Adam:
When you're wanting to move up to a creative director, the people making that decision, whether they're an ECD or it's the executive, the CEO of your company, they have grown up with their MBAs, learning all about finance and numbers and that's what they understand. And we speak a totally different world emotions and ideas. So you have to be able to speak all that and speak smartly about it. Otherwise you're toast. They're not going to see you as a creative leader. They're going to see you as a great creative person and they want to keep you as a senior creative. All right. Next, vision and leadership. That's the next step. It's not just a matter of... Unfortunately in many instances, most creative directors they become a creative director just because of attrition or they've stuck around long enough, or it's a strategy for the company to keep them from leaving, right?

Adam:
"Oh, we don't want to lose that person. We'll make him a leader." And it's a terrible, terrible system. And really, if you want to become a leader and a creative director, you need to understand the vision and leadership. You need to step up and have a plan, a point of view. What are your thoughts on content development? What are your thoughts on whatever your product is and details about it? What are your thoughts on product design? Like you really need to know and understand, and with a lot of people I will go back and say, find a passion or figure out what you care about and really get in deep on it and understand it. There's a term I say, it's like, you've got to read to lead. You can't just sit back and watch your cool Netflix shows and look at your design websites.

Adam:
You have to be out there reading books, articles, things. Really figuring out the world around you so you have a point of view and then you can give that vision and leadership. That's critical. Next, presenting and selling. Any good creative as you grow up in the field, you need to be a master of meetings. And I know that sounds lame, but man, if I showed you my calendar, they're just meetings after meetings, after meetings, and I've seen creatives get into meetings and just craw back up into their ball and just let things roll and they're not leading. They're not guiding the work. They're not defending the work. You have to be a pitch person. You have to be able to get out there, present, guide on the room, read the room, understand it, and just speak the language of meetings.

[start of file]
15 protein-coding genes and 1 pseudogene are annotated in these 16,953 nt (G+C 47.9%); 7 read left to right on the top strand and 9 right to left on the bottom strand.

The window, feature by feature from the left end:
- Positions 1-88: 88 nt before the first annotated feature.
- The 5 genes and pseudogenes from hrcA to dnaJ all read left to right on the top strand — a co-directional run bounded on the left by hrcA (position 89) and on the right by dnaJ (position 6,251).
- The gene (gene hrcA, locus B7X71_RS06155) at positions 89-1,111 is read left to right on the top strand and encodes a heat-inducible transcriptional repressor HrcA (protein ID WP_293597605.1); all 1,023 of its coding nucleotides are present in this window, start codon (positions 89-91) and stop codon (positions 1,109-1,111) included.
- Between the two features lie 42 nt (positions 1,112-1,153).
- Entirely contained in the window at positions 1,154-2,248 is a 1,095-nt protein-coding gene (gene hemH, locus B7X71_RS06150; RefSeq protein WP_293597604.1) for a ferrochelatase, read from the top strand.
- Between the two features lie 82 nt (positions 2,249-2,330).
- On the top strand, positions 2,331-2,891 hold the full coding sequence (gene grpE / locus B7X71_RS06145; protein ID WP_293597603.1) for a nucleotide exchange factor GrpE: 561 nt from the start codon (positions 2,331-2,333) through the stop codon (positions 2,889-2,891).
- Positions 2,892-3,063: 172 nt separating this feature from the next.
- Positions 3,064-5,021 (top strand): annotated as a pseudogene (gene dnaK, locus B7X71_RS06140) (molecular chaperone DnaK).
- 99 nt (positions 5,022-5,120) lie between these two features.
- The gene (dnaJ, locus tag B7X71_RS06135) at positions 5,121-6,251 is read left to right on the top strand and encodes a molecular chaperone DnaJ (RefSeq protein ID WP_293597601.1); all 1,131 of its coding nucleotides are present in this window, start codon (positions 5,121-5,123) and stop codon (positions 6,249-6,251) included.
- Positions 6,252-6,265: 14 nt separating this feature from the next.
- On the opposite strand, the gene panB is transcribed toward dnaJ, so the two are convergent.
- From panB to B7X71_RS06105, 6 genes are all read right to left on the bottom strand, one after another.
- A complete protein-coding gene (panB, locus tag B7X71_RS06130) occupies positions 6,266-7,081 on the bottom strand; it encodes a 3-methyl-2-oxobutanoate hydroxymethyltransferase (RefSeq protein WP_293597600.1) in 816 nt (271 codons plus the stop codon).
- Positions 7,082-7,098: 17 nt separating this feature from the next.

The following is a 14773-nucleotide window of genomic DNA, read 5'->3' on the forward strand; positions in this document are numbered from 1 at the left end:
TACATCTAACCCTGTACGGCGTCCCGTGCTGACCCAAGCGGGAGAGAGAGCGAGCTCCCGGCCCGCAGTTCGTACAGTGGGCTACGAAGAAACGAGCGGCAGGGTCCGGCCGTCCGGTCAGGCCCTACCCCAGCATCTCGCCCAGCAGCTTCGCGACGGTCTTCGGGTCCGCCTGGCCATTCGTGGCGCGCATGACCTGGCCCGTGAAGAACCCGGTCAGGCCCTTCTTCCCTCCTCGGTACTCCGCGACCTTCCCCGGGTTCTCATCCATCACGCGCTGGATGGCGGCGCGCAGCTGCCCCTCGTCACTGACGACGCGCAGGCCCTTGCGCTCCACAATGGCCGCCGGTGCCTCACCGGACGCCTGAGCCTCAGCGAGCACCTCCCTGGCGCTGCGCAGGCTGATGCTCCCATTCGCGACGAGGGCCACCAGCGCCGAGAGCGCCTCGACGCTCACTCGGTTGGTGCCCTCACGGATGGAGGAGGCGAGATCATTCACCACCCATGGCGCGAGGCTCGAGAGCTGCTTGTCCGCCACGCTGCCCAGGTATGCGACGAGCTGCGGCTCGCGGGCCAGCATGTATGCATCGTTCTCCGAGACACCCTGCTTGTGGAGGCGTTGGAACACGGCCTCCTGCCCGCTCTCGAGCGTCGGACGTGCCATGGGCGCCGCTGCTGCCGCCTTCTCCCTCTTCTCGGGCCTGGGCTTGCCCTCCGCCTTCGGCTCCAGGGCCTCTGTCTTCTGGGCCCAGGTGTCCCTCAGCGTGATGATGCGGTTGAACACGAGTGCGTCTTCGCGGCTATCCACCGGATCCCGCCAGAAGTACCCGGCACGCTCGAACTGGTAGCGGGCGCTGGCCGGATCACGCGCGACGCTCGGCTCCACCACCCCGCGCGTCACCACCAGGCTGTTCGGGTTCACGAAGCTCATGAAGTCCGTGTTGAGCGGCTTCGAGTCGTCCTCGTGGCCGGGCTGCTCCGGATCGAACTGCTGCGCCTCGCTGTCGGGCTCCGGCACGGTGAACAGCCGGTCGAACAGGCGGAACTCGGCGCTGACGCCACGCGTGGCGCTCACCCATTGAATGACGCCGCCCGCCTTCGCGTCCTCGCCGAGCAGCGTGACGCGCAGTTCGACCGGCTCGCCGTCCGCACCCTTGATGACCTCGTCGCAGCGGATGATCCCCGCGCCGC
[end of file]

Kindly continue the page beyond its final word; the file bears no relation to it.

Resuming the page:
Adam:
We're so used to when we quote-unquote, get work done is because we go back to our cave and work. But as a leader, work gets done for most other people in those meetings. So you have to be able to represent, and you have to be onstage and have a presence and be able to drive and guide that. So you are a meeting person, whether you like it or not. Next is managing the creative machine. This is a part that you also don't think about. It's structure and process. I can't tell you throughout my career, how many times it's been decks about how the department's organized, or how are we going to do the process of organizing files? How we are going to keep it on the servers, which technology we're using, how are we going to connect with all of our other partners and people and help the flow of content go throughout this whole machine.

Adam:
And beyond that, how do I manage all these different creative teams? How do I keep the workflow balanced? There's a whole article on this idea of the whelm scale that I came up with where it's like, you don't want to be underwhelmed or overwhelmed. So how do you find that you're perfectly welcomed and balanced and it's really tricky to keep all these different creative personalities in line, right? So managing the creative machine is a huge, huge, deal. And creative ads just what we're talking about right now is part of that. How do you know where everyone is at on their path and what's the right path for them? Maybe management is not the right path for some people. Here at Adobe, we have levels for a management track and levels for individuals that go far into the same level and above of what a creative director would be.

Adam:
So it's not always, you grow the old process of start out as a production designer and move up to an art director, and then the creative director and beyond. There are different paths. So organizing all that and understanding structure and process is a big part of it. So if you don't like that, you've got to prepare yourself for it. Next is resourcing. So what most people don't think is... A big part of my job or a job as a creative director is getting all the work done and who's doing what and how are we doing it and how do I manage team and resources and the flow of work. And so whether it's working with outside help and agencies or other freelancers, or just balancing the workload within, that's a big, big process that goes into that step above. Resourcing, huge, huge deal.

Adam: